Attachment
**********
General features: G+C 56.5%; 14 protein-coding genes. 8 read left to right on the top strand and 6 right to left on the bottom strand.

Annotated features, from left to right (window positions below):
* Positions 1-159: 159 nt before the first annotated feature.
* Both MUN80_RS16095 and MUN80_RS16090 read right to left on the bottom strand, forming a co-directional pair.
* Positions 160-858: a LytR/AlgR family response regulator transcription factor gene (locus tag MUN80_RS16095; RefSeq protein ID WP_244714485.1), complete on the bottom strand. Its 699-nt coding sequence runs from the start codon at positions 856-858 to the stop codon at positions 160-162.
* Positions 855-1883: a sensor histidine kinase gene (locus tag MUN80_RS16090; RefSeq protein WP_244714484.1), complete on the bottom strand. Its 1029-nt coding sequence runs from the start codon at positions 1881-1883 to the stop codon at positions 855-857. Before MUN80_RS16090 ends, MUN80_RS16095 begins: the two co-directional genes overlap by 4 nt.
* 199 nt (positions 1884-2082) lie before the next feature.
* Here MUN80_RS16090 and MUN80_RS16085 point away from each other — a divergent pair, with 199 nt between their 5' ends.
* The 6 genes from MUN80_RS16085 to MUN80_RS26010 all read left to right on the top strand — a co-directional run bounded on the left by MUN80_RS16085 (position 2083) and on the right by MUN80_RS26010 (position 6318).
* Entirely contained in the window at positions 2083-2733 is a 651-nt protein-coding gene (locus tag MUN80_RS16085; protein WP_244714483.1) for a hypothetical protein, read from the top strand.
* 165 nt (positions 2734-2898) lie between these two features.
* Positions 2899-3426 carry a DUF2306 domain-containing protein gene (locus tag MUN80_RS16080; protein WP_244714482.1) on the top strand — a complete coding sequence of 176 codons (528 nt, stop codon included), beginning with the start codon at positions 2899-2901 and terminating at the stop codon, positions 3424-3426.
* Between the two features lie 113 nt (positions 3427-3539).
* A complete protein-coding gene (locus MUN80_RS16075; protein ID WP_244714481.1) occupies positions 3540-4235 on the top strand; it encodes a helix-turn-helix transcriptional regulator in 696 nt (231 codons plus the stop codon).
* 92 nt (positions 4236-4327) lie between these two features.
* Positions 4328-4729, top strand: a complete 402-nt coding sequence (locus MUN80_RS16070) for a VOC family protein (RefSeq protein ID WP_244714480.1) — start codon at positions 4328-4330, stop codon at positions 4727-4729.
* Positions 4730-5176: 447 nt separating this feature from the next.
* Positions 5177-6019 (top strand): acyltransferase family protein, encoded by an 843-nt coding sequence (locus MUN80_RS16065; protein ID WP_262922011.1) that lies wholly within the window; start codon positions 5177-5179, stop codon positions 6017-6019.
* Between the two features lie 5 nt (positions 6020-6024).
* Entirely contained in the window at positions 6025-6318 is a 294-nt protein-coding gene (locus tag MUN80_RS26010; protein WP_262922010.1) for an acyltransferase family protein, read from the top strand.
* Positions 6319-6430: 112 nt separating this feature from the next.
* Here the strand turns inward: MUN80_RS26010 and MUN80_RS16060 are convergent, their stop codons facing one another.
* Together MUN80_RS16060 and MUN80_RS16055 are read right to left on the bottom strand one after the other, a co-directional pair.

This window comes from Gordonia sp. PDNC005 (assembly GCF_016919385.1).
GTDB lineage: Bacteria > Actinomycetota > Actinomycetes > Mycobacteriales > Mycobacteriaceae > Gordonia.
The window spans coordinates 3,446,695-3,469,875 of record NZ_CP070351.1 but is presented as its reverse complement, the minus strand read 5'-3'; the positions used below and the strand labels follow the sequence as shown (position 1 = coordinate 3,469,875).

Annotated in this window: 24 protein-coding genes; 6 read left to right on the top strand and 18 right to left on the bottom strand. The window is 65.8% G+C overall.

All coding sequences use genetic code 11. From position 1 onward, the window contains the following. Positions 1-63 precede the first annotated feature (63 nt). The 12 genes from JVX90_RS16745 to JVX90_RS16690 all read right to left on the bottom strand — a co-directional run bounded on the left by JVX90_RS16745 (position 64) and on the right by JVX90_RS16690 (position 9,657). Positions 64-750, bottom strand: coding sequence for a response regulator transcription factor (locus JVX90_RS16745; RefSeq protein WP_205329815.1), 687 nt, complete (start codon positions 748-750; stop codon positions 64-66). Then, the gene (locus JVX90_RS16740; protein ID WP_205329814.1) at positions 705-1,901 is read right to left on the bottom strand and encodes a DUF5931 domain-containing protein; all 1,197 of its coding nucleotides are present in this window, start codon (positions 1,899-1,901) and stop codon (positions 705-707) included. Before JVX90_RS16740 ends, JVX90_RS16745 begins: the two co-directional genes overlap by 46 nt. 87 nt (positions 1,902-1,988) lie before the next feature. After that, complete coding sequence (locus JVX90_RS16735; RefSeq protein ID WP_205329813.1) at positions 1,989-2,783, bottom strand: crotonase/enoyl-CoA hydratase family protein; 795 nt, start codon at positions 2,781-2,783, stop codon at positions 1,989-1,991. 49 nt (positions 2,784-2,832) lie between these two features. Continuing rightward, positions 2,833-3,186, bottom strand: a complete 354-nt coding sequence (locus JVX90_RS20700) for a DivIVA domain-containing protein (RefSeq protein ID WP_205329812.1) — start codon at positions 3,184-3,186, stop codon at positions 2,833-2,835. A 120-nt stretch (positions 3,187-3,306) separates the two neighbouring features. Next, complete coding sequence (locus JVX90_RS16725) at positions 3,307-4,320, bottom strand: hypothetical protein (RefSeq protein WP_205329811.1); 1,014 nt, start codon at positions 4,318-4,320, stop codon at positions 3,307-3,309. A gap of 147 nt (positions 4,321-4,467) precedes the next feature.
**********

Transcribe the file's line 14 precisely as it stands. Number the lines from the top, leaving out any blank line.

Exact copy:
* A complete protein-coding gene (locus MUN80_RS16075; protein ID WP_244714481.1) occupies positions 3540-4235 on the top strand; it encodes a helix-turn-helix transcriptional regulator in 696 nt (231 codons plus the stop codon).